In operation, the cone bottom 2 is filled with water, preferably as produced by the well, and this water covers the perforated spreader rings ID. This water is maintained at a temperature to suit the characteristics of the oil which is being treated. The oil from the well which enters through the pipe 5 is expanded and separated from the entrained gas within the head 4, and at approximately the flow line temperature. This feature is noteworthy, since the application of heat to the oil before the separation of the gas would increase the amount of wet gas given off, and thus tend to impoverish the oil and reduce its gravity.
The gas rises in the head 4 and passes through the pipe l6 into the top of the tank I. The oil flows downwardly through the pipe 8, and into the balancing column l2. This oil is gradually heated by the coil l2, and also the velocity of the downwardly flowing oil is reduced because of the baflle action of the coil l2. Upon reaching the perforated rings II], the oil comes into contact with the heated wash Water I I in the cone 2. The temperature of the oil is increased causing rapid expansion, and the flow is divided into fine streams or globules, as it passes through the perforations in said rings.
In passing outwardly, the oil also contacts the heated coils II. In dividing the oil into fine streams or globules, a larger surface of the oil is exposed to the scrubbing action of the perforations and the hot wash water. Quick expansion breaks the encasing film around the entrained sand particles and. globules or water and releases them.
The flow dividing process and quick expansion are repeated in each of the rings l0, and the temperature continues to increase, since each succeeding superimposed ring is larger in diameter.
than the one below. The speed of flow of the oil is gradually reduced to assist the settling of sand and water. The oil passes upwardly in the tank I, and finally passes out through the pipe [4, to the stock tanks.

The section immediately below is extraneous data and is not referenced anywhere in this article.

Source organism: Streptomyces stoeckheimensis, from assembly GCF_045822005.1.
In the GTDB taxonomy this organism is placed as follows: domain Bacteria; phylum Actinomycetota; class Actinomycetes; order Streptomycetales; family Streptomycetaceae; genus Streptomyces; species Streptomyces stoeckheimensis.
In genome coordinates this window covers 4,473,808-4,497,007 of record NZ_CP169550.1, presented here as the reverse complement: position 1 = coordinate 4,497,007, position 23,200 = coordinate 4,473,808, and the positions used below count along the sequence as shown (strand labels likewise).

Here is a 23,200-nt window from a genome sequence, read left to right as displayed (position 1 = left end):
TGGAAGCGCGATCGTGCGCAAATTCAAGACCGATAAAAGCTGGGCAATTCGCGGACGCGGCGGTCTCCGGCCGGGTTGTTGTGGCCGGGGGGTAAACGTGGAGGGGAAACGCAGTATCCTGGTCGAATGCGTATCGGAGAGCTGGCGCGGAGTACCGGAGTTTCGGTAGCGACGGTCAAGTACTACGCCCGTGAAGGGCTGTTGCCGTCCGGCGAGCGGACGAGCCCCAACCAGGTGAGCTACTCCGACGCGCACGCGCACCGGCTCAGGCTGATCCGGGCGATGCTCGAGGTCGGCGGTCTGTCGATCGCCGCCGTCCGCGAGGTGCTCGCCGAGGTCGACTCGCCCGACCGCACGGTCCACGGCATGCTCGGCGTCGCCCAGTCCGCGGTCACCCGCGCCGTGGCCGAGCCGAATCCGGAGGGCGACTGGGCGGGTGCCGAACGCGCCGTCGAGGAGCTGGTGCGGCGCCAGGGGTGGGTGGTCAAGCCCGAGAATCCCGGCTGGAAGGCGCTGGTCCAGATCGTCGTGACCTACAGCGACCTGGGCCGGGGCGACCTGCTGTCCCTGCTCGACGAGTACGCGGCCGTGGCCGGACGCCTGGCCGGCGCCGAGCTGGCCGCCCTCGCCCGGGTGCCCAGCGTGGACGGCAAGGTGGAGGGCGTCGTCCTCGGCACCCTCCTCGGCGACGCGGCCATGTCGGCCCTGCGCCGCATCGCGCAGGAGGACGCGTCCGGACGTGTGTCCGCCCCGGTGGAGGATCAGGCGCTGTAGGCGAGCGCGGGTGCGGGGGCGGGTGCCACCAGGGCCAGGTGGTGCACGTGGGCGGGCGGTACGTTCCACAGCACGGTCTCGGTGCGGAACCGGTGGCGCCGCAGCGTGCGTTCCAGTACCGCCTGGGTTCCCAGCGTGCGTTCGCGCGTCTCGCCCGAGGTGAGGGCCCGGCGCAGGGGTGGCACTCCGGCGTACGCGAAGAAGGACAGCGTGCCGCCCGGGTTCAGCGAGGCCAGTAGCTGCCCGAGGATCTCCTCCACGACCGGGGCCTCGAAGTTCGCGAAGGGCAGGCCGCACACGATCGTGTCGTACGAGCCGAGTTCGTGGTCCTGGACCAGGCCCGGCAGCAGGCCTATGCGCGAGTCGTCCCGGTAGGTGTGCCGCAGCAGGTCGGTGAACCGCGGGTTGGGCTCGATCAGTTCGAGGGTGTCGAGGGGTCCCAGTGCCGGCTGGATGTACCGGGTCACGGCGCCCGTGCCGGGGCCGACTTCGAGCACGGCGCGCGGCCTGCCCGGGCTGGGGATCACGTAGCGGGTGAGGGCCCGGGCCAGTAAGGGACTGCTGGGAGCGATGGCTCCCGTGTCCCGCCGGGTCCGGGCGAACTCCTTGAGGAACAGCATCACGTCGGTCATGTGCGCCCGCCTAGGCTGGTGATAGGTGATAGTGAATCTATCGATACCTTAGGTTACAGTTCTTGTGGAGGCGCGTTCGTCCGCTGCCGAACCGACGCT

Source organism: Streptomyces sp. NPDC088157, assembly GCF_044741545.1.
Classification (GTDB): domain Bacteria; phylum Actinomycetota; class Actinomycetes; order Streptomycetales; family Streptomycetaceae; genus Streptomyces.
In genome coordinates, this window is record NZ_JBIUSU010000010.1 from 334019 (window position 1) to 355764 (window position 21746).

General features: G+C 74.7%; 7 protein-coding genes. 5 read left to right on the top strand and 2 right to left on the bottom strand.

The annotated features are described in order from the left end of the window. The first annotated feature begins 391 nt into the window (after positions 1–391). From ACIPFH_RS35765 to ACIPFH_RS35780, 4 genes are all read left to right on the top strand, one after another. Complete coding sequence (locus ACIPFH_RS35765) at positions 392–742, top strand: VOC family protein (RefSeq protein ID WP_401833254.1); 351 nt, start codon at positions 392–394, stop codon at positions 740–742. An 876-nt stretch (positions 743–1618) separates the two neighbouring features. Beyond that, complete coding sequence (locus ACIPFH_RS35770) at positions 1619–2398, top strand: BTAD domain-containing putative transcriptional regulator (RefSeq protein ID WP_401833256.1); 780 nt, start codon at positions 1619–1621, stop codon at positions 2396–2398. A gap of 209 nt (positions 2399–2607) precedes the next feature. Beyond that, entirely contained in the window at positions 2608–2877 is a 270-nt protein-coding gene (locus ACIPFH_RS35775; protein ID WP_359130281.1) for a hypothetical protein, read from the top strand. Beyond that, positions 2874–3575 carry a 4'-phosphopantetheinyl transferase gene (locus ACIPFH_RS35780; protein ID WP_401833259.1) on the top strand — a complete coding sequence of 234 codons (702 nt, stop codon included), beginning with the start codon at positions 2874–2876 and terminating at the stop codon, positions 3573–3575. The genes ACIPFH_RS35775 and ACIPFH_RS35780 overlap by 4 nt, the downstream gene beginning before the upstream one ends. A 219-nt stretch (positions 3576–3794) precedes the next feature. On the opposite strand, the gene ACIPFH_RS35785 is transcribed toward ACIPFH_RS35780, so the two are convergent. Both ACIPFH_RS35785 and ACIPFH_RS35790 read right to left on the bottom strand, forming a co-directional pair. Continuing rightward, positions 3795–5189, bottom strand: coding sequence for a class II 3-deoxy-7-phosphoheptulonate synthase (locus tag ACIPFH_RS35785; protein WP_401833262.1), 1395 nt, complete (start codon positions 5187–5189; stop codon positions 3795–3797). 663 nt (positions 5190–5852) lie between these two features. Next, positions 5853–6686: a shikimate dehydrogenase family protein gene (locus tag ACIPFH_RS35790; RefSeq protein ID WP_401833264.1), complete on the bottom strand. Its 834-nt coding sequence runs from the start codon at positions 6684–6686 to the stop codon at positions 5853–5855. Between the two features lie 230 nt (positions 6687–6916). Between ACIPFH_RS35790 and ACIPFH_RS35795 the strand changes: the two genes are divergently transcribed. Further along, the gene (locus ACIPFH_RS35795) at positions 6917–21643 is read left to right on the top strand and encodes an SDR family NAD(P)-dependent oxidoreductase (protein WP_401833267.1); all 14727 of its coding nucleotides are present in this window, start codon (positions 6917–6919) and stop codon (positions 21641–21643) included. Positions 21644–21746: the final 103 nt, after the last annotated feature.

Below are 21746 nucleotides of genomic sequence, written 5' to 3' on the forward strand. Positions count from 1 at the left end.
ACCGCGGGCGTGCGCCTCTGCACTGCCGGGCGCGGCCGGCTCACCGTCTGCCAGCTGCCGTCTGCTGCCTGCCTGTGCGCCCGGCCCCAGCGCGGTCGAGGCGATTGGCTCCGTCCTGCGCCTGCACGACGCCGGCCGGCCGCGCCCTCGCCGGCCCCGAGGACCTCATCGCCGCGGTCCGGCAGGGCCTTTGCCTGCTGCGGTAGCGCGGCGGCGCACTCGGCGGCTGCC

The gradual increase of the heat, together with the reduction of the velocity of the fluid during its passage through the balancing column, and through the perforated spreader rings are of importance in the elimination of the sand and water.
The sand which has been separated from the oil, settles to the bottom of the cone 2, and thewater separated from the oil, becomes part of the wash water. The accumulated water and sand is drawn off as required, through the pipe l5.
In actual operation, on one well, the original fluid from the well contained 4% of mud and sand and water passing through the segregator. This was reduced to 0.4%.
Having described my invention, I claim:
1. A sand, water and oil segregator comprising a tank, a balancing column within the tank extending longitudinally thereof and substantially central within the tank, said balancing column terminating above the bottom of the tank, oil intake means at the upper end of the balancing column, a plurality of superimposed perforated rings fixedly attached tothe lower end of the column, said rings being of different diameters and the uppermost ring opening into the bottom of the balancing column, a heating coil surrounding each of the rings, a heating coil within the balancing column, said last named heating coil being connected to the first named coils, a drain at the lower end of the tank, and a clean oil outlet adjacent the upper end of the tank.
2. A sand, water and oil segregator comprising a tank, a balancing column within the tank and extending longitudinally thereof, intake means at the upper end of the balancing column, a plurality of superimposed perforated rings fixedly attached to the lower end of the balancing column, said perforated rings being positioned above the bottom of the tank, the perforations in said rings being arranged on the periphery of each of the rings, all of said rings being inter-connected,
a. heating coil surrounding each of the rings and arranged around the periphery of each of the rings, a heating coil within the balancing column, a drain at the lower end of the tank and a clean oil outlet adjacent the upper end of the tank.
CLAUD H. BILLS.